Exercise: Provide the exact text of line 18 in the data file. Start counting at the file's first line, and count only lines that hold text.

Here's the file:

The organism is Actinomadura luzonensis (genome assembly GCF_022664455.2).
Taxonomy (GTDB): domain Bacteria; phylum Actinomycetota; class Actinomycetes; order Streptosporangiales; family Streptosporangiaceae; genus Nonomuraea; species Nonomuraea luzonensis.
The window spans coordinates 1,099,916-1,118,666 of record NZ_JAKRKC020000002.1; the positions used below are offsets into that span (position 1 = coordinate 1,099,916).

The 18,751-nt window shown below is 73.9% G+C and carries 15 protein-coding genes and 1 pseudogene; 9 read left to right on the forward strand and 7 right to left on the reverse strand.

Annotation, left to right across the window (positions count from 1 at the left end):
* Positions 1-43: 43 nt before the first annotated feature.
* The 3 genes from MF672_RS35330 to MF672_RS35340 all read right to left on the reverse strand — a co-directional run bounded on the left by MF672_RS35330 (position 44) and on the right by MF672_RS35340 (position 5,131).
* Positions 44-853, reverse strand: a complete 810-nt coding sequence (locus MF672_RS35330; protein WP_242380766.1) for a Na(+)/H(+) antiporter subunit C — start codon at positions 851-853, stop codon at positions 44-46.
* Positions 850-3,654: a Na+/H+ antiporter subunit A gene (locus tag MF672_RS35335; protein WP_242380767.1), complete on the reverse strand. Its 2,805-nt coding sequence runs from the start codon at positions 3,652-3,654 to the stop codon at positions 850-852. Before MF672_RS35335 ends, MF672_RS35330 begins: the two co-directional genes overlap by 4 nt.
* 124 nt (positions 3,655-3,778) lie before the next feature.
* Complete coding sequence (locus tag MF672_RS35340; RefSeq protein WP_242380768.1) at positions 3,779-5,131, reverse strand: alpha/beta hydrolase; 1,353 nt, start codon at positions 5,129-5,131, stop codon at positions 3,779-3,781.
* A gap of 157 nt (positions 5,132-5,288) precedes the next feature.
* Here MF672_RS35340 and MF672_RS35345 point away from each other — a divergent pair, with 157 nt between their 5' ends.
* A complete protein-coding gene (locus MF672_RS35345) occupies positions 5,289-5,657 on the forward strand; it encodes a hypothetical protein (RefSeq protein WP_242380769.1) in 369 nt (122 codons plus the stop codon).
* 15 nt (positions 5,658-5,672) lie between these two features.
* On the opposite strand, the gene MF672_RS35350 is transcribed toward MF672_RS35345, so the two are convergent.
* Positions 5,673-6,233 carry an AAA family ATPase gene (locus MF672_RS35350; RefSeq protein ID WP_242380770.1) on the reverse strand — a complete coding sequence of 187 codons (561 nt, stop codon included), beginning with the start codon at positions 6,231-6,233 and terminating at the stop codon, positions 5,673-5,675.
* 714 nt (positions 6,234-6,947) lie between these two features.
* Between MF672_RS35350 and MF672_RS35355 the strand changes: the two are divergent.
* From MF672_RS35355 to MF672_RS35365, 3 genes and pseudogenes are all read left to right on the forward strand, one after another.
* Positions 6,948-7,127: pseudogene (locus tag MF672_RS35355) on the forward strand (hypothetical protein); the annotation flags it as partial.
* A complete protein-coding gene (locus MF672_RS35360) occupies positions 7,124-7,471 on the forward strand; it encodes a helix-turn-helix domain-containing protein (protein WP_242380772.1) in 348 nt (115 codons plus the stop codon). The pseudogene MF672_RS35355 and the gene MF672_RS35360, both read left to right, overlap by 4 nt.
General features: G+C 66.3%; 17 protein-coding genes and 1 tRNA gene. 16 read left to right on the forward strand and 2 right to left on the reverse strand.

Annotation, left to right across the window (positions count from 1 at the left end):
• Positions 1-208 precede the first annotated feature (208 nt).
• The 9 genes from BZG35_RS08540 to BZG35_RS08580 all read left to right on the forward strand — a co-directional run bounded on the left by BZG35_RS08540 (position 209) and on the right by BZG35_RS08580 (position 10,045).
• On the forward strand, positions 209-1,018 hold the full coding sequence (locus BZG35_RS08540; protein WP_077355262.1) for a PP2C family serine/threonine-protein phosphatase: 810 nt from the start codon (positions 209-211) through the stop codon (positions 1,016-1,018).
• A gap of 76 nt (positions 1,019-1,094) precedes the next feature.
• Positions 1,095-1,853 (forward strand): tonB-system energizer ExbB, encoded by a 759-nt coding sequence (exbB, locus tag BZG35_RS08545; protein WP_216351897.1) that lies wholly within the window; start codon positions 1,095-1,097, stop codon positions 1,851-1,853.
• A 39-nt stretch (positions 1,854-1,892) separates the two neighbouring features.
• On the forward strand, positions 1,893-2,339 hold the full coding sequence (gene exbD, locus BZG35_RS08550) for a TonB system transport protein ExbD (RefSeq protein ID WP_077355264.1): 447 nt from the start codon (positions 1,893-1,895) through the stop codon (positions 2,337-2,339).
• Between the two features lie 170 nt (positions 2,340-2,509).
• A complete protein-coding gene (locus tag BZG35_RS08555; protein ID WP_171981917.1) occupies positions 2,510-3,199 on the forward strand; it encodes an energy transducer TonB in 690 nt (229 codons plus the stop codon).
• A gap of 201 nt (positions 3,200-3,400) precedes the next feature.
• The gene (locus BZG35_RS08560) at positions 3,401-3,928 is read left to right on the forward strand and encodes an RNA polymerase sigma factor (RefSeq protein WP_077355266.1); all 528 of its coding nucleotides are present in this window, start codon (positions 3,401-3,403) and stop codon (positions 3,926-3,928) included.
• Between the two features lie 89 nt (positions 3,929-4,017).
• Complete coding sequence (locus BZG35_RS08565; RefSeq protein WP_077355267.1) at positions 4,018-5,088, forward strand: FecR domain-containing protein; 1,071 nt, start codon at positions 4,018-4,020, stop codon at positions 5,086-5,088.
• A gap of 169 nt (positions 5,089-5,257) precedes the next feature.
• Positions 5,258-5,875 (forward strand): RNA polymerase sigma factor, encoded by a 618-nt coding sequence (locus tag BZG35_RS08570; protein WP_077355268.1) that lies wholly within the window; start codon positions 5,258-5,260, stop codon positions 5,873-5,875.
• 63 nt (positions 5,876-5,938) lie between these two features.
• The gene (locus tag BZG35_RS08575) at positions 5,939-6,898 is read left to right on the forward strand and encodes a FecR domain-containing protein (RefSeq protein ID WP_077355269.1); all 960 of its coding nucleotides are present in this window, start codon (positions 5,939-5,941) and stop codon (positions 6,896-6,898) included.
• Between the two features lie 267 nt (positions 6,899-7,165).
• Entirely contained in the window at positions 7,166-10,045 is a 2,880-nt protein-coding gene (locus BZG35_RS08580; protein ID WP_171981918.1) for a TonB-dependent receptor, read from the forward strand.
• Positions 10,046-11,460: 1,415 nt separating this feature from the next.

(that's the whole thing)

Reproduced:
* 714 nt (positions 6,234-6,947) lie between these two features.